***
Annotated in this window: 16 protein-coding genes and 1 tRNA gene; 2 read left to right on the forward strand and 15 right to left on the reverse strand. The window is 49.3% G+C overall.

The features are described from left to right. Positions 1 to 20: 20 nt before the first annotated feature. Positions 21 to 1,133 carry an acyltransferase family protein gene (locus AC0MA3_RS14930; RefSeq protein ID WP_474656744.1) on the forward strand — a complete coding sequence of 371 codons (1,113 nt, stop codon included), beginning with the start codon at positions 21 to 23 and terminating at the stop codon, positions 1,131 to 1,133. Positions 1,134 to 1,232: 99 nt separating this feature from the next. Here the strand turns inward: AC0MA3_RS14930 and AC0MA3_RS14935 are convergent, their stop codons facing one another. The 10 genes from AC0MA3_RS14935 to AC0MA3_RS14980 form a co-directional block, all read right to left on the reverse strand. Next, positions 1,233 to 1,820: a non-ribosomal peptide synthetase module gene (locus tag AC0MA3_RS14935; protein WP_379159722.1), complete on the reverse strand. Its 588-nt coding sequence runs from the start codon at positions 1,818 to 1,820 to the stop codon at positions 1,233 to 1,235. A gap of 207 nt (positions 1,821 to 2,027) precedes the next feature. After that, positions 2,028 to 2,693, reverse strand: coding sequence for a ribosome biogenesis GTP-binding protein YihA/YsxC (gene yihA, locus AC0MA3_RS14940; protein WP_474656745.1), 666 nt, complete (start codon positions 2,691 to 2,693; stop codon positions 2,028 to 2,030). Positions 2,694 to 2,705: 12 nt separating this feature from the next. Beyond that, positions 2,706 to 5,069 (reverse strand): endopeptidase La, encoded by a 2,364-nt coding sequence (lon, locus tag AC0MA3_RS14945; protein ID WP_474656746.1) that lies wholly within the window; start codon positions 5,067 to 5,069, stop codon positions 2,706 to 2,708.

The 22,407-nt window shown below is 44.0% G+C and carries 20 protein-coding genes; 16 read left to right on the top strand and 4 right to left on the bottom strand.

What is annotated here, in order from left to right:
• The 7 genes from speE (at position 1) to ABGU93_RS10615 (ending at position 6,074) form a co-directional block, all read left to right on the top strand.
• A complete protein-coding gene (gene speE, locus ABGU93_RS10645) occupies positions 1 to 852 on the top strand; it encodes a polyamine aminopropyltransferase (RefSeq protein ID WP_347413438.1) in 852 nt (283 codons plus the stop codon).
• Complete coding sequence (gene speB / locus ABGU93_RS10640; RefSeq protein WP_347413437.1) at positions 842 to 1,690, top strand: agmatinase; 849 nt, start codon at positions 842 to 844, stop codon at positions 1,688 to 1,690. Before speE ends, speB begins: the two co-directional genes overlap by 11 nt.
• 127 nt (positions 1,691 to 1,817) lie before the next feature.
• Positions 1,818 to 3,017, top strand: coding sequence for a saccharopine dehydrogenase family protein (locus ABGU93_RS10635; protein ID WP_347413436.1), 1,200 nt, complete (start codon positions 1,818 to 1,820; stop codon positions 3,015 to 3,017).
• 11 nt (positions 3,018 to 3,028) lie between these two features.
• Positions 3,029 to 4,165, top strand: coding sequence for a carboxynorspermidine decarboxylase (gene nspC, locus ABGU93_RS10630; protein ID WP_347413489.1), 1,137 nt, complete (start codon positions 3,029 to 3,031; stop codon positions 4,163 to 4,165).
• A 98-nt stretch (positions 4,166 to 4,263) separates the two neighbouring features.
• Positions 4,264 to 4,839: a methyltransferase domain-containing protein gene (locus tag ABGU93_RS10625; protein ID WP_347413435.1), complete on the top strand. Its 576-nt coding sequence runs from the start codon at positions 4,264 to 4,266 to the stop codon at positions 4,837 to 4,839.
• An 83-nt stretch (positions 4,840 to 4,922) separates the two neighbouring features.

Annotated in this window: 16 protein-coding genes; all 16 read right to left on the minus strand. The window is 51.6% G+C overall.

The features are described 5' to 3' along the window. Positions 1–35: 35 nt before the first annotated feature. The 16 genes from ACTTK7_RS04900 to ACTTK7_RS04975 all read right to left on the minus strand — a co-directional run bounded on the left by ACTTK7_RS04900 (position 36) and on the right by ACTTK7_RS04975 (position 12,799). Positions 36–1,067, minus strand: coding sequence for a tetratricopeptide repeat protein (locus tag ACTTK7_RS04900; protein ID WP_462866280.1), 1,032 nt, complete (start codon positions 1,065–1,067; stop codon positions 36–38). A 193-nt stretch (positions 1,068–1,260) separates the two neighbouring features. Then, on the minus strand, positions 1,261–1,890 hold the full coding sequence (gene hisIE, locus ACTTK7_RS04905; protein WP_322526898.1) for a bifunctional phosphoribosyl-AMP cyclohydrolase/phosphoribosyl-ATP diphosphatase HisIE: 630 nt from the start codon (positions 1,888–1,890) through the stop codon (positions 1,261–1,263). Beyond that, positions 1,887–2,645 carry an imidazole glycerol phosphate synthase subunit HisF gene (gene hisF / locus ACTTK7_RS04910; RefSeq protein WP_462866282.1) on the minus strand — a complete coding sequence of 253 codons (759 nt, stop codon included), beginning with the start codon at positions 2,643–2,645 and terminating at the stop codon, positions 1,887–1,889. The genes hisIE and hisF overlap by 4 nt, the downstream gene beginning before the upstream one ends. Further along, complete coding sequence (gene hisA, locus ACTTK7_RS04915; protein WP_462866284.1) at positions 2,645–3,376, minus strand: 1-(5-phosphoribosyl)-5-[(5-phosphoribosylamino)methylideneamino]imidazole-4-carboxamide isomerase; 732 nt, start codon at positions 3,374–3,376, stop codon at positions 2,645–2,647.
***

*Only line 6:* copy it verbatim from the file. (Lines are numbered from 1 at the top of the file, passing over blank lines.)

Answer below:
• A complete protein-coding gene (gene speE, locus ABGU93_RS10645) occupies positions 1 to 852 on the top strand; it encodes a polyamine aminopropyltransferase (RefSeq protein ID WP_347413438.1) in 852 nt (283 codons plus the stop codon).